|Chris Ofili, Thelma Golden|
We've been talking today about collaboration, and the professional relationships, but on this stage there is this huge personal relationships that have crossed different cities. London to New York, or to Munich, to Trinidad, back to Chicago, and finding the idea of community as not being local. Of being able to understand your vision and your aspirations in this wider group of people, who . . . are there to support the sort of individual efforts, but also what are the mutual efforts, and the mutual ideals that we all might have.
Enwezor: I think that what is very crucial for any . . .professional, you have to begin by asking yourself what kind of contribution you want to make in your discipline. Whatever it is, it's really about your discipline. The reason I became interested in David's work is not because he's a fellow West African. I think it's important that you begin with how do you contribute to your discipline? And at the same time, to reflect on the fact that when you ask that question, it's going to be an uphill battle. I think it's a battle between the context and yourself . . . you have to learn most simply to be a guest, but also to be a host. And that means there's a kind of give and take in that sense. Because if you start becoming a host, you start beginning to invent a world, an ecology of possibility.
So maybe the point is that you shouldn't really stay in your neighborhood . You should venture out, in that sense. And I think that doesn't mean that you cannot return. But I think you have to start at that possibility of uprooting yourself. You have to imagine [that] cosmopolitan idea. Because that's how ideas travel. That is how you enter into broader conversations, that's how you gain the benefit of really bringing your own world into the conversation.
|Okwui Enwezor, Chris Ofili|
I think that David is who he is and I think that if people chose to see that as an affliction, that's their problem.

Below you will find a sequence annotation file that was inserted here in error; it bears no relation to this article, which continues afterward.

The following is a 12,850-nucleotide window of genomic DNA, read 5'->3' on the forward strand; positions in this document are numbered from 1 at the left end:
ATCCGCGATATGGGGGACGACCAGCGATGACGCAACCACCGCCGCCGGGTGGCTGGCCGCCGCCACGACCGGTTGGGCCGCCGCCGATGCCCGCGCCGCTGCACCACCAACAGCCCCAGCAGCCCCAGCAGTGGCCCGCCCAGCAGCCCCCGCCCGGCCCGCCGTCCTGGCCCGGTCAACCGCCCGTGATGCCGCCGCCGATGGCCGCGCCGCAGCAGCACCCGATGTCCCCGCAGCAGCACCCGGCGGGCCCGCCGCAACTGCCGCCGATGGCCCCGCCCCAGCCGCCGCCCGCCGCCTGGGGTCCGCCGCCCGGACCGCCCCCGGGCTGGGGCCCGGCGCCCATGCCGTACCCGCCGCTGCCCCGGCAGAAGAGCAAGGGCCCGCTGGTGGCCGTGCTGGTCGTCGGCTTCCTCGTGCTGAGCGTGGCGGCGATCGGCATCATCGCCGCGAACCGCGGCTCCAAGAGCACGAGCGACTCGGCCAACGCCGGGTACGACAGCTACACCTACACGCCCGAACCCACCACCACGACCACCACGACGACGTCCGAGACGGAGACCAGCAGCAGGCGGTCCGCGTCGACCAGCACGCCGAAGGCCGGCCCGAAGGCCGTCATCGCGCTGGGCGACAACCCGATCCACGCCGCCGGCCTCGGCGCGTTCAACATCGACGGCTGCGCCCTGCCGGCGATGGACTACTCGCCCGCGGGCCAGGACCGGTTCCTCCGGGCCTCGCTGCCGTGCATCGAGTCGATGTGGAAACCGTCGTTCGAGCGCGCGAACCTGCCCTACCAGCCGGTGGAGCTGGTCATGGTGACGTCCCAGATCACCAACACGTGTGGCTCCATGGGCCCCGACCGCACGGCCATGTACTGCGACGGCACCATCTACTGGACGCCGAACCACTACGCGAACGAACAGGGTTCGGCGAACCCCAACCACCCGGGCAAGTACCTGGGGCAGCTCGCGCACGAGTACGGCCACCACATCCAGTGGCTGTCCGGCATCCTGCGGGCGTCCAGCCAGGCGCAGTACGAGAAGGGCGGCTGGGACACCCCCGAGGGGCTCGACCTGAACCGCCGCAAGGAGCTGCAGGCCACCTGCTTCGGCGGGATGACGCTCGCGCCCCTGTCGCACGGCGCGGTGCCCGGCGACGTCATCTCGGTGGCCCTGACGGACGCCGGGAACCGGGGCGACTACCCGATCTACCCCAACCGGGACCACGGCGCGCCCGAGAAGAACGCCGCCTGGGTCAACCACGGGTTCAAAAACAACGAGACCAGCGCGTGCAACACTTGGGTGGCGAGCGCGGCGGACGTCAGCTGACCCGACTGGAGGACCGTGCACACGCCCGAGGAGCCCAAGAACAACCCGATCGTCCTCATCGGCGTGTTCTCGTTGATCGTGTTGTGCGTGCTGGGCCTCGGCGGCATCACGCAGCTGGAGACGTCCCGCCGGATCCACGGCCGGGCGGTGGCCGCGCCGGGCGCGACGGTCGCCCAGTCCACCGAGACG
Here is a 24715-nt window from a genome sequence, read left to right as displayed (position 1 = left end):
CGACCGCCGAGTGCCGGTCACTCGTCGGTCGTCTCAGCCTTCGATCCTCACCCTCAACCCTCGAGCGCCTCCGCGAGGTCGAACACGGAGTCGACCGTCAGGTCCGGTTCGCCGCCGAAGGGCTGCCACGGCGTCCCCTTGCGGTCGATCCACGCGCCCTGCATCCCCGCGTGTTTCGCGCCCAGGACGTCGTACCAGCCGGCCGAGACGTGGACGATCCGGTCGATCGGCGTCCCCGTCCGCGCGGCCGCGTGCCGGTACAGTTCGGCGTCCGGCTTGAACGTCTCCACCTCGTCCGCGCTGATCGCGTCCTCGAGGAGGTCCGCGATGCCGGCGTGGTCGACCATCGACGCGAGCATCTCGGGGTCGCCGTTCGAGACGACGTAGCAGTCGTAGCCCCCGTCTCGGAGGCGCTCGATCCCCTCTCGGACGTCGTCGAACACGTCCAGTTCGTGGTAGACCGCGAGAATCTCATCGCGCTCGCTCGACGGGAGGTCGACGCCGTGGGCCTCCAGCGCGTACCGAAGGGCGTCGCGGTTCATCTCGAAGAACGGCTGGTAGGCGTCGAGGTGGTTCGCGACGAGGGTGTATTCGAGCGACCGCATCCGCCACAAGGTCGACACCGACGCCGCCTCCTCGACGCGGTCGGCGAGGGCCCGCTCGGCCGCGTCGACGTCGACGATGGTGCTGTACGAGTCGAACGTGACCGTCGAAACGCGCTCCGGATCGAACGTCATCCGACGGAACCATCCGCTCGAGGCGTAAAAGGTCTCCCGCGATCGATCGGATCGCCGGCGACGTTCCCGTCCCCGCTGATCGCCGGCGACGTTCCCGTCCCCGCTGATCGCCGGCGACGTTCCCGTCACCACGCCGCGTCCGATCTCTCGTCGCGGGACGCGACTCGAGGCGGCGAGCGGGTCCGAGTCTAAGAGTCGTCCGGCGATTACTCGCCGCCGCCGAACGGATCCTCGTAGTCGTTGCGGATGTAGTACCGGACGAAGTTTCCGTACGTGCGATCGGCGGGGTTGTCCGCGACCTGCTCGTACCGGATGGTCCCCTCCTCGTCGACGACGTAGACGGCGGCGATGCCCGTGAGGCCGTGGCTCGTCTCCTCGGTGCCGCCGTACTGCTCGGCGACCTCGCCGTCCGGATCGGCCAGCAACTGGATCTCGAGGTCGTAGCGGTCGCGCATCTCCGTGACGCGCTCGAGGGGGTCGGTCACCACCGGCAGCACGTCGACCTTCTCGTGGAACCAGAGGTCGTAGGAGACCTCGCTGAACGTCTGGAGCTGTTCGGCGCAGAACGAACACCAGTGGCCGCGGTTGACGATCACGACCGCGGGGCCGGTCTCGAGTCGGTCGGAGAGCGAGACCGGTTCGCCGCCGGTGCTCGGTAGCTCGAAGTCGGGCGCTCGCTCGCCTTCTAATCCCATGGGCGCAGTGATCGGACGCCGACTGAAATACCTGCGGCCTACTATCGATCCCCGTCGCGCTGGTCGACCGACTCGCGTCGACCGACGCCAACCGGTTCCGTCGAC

Enwezor: That's actually not what I mean. My interest is that on the very highest level of practice, I'm interested in David's work. This other connection is also central in understanding the depth of that practice.
Chris: Well, OK, it's not an argument, but actually I feel quite strongly about it than you that in trying to understand what the work is, the root is through the person,
Enwezor: Oh, absolutely.
Chris: And I think that what we're seeing unfolding in time is a person in the form of architecture. That's my - maybe because I'm close to David - but that's what I see. That's the way I view it. I'm not saying this to you, but I think that there's a theoretical approach that can see it other ways, and separate those parts, but I can't.
Enwezor: I think it's an interesting point. Nevertheless I don't see David's practice purely from an autobiographical lens. And I tell you what, because for me it's very interesting in the discussion about his relationship to African abstraction. David is looking at this storehouse of references that people are not using. And he said, if people are not going to use it, I am going to use it. And of course, that has to do with his relationship to a place but that recognition is not writing an essay that is only autobiographical. It's to say there is a cultural archive, that has depth, that has incredible complexity. That you can take this cultural archive and be able to read it in a way that emerges to become a universal language.
The National Museum of African History and Culture], from this kind of naturalistic form of the Yoruban column that ends up in this abstraction of the bronze Corona, [it] is magical. And I think what I see there is not David's personality. It's his intellectual distillation of this thing happening.
Chris: Then why would you want to separate the personality from the intellect? I don't see the point. (laughter)